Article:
What is the Lagan Corridor Project?
The River Lagan has played a central part in the history of Belfast, helping it to become one of the greatest ports in Europe and one of the UK's leading manufacturing centres by the end of the 19th century.
So, as the renaissance of Belfast gathers pace, it seems only right that the Lagan is restored to its former glory, allowing the city and its people to once again make full use of this most valuable resource.
What are the main aims of the project?
Corridor Project (see Lagan Restoration Trust) was initiated in 2006 to rejuvenate the waterway. Over the next few years, around 17 kilometres of the Lagan Navigation, from Belfast to Lisburn, will be re-opened.
Survey work is already underway to build a new lock and footbridge at Lock One at Stranmillis Weir, while it is planned to re-open two more locks in the near future, extending full waterway use right up to the City of Lisburn.
In the long term, an even more exciting prospect is projected. Plans are under consideration to open the Lagan Corridor as far as Lough Neagh, where it will link up with the Shannon and Erne Waterway, through the development of the Ulster Canal, allowing the possibility of connecting Belfast, Dublin and Limerick by canal.
Background to the Lagan Corridor Project
Following a report commissioned in 2006 by various agencies, including Belfast, Castlereagh, Craigavon and Lisburn Councils, the Department of Culture, Arts and Leisure, the Inland Waterways Association of Ireland and the Ulster Waterways Group, it was proposed to set up the Lagan Canal Restoration Trust to oversee the development of the Lagan Navigation through to Lough Neagh.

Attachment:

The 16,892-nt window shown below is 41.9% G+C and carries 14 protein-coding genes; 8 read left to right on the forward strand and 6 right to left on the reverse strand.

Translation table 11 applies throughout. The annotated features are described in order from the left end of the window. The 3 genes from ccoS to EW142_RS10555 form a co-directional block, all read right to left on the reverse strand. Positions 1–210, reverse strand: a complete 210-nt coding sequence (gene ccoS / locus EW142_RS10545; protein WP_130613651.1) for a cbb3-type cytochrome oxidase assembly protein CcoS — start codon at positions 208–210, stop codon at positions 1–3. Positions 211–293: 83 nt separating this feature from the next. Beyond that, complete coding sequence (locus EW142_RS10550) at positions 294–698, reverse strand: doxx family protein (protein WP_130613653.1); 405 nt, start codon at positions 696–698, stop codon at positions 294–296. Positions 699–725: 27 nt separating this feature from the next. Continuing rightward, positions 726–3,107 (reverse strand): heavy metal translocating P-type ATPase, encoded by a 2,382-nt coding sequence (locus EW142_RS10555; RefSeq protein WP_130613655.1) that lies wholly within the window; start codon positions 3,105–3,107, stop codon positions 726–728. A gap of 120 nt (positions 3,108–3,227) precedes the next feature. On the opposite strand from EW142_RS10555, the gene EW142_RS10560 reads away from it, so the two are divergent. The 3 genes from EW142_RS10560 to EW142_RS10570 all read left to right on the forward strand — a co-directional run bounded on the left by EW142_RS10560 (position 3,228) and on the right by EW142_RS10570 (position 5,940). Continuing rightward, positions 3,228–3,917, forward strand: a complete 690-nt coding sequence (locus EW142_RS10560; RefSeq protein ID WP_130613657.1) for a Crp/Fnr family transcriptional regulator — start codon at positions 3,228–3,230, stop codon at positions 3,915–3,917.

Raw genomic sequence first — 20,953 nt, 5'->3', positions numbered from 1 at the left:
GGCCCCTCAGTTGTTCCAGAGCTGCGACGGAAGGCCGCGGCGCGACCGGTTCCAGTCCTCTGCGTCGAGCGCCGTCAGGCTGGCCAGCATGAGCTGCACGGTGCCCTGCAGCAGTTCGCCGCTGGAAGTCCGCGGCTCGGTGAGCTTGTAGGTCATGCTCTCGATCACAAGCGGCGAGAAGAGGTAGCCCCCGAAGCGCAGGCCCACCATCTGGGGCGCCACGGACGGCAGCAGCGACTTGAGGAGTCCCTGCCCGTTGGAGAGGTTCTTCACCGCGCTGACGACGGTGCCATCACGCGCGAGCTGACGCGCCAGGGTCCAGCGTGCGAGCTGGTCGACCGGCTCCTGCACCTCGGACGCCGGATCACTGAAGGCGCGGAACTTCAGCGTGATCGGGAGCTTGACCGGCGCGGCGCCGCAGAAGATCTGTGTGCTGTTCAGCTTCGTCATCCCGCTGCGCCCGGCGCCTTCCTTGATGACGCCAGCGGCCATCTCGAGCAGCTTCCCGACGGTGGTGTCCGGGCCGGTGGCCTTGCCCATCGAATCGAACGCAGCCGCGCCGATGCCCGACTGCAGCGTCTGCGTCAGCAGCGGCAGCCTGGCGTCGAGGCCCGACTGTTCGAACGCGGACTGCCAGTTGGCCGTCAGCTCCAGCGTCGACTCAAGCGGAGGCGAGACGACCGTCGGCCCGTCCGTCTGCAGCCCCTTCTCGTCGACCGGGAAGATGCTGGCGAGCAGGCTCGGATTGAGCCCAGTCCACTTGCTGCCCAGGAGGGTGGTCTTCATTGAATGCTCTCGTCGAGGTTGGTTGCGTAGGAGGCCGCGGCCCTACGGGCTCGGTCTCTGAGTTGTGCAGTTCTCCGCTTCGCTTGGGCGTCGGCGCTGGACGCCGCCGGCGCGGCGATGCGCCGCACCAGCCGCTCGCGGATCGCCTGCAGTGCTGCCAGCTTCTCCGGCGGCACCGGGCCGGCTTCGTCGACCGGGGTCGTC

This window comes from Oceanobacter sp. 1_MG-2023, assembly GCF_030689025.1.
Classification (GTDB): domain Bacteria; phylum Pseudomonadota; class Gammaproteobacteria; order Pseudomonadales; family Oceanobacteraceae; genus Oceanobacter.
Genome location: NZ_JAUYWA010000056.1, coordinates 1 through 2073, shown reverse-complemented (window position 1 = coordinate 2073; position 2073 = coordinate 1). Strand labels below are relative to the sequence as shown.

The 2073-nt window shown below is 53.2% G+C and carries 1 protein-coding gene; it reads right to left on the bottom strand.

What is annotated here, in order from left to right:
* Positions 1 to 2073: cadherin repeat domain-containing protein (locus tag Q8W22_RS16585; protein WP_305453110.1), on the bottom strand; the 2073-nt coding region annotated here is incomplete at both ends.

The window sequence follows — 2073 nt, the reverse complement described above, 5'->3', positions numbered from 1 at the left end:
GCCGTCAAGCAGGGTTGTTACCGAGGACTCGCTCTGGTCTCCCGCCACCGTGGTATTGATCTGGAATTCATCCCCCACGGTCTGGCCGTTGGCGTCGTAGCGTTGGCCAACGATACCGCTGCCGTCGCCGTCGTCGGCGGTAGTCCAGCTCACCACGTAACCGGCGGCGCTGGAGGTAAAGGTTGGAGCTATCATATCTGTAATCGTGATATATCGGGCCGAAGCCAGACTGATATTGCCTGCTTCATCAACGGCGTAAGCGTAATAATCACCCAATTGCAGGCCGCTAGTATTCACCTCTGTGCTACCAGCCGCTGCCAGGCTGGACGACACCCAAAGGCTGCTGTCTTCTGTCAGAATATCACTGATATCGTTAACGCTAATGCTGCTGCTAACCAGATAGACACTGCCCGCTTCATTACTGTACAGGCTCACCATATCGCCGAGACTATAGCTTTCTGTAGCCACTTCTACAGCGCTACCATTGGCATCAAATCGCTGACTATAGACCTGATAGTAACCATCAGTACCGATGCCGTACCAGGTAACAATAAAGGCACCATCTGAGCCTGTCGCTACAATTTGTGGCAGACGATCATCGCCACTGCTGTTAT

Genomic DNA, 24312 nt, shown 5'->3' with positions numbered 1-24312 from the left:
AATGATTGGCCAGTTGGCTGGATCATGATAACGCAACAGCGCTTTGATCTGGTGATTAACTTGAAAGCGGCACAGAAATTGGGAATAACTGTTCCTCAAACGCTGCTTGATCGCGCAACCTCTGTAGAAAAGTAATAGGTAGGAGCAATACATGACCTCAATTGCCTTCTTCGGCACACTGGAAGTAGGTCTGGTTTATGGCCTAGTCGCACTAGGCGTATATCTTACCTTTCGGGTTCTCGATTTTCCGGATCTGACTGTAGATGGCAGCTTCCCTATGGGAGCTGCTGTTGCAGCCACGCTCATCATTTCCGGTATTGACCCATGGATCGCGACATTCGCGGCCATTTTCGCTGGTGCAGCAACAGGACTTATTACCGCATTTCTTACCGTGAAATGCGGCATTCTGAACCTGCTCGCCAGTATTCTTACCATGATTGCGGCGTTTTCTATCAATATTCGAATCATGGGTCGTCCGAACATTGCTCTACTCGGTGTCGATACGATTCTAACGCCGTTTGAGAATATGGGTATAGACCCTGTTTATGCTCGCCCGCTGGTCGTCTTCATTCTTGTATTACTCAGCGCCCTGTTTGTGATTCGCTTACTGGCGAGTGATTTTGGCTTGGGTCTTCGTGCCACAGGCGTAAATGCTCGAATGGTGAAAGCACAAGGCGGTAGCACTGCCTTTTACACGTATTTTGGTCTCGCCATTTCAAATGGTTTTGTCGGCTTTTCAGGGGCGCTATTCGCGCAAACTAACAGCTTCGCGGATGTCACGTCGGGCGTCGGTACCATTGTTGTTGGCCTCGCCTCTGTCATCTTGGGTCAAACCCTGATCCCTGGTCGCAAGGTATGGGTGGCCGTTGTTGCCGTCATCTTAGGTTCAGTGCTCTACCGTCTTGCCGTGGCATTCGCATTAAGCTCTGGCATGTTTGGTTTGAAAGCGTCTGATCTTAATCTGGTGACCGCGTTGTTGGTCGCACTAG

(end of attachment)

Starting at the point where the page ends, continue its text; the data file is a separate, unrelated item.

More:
Survey work has already been commissioned and stakeholder consultations have taken place on the first step of the process, Lock One at Stranmillis Weir.
The proposed new weir and lock, which will include a footbridge spanning the river and canal which links the Annadale Embankment and Stranmillis, will have various advantages.
As well as providing a local amenity, improved facilities will increase flood protection, reduce erosion, improve the passage of fish and provide a stable area of water to allow navigation and recreational use.
Stages Two and Three
The new weir at Stranmillis would allow further work to begin upstream. The second stage will include the restoration of Lock Two at Morelands Meadows. The third stage will be the development of the lock at the Lockkeepers Cottage (Castlereagh Council) and the building of a new weir at Shaw's Bridge, downstream of the existing weir, allowing navigation all the way to the City of Lisburn.
Depending on the availability of funding, the exciting possibility exists of extending the project from Lisburn to Lough Neagh, where it could then link up with the Shannon and Erne Waterway through the reinstatement of the Ulster Canal. This creates the possibility of traveling from Belfast to Dublin and Limerick by canal.